The art of butter making dates back to times immemorial. Reference to the use of butter for sacrificial worship, for medicinal and cosmetic purposes, and as a human food may be found long before the Christian era. Documents indicate that, at least in the Old World, the taming and domestication of animals constituted the earliest beginnings of human civilization and culture. There is good reason to believe, therefore, that the milking of animals and the origin of butter making aforedate the beginning of organized and permanent recording of human activities.
The evolution of the art of butter making has been intimately associated with the development and use of equipment. With the close of the eighteenth century the construction and use of creaming and butter-making equipment, other than that made of wood, began to receive consideration, and the barrel churn made its appearance.
By the middle of the nineteenth century attention was given to improvement in methods of creaming. These efforts gave birth to the deep-setting system. Up to that time, creaming was done by a method called shallow pan. The deep-setting system shortened the time for creaming and produced a better-quality cream. An inventive Bavarian brewer in 1864 conceived the idea of adapting the principle of the laboratory centrifuge. In 1877 a German engineer succeeded in designing a machine that, although primitive, was usable as a batch-type apparatus. In 1879 engineers in Sweden, Denmark, and Germany succeeded in the construction of cream separators for fully continuous operation (1).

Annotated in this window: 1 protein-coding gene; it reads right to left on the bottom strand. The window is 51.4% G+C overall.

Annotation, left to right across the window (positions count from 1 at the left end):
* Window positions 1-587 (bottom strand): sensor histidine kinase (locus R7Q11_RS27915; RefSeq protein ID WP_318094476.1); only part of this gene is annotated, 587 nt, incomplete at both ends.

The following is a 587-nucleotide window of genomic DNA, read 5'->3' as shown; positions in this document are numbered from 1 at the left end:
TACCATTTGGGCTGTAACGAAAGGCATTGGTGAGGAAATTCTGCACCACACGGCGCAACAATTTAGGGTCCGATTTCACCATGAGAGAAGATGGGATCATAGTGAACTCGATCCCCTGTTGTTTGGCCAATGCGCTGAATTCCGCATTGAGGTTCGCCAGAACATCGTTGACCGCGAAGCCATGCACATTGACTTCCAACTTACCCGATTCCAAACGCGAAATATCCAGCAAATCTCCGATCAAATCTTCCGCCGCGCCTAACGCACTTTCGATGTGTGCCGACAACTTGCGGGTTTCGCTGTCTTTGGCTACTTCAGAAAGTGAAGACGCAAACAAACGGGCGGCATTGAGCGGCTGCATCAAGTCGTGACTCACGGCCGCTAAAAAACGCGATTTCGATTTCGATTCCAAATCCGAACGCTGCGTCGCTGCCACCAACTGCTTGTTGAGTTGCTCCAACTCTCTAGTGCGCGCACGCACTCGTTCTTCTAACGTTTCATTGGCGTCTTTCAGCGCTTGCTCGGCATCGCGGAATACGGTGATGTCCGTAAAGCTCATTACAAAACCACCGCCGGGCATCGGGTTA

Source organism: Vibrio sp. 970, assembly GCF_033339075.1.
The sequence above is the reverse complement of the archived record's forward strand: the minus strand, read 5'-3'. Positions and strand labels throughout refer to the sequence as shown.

In 1870, the last year before introduction of factory butter making, butter production in the United States was 514 million lb, practically all farm made. Authentic records concerning the beginning of factory butter making are meager. It appears that the first butter factory was built in Iowa in 1871. This beginning also introduced the pooling system of creamery operation (1).
Other inventions that assisted the development of the butter industry included the Babcock test (1890), which accurately determines the percentage of fat in milk and cream, the use of pasteurization to maintain milk and cream quality; and the use of pure cultures of lactic acid bacteria and refrigeration to help preserve cream quality.
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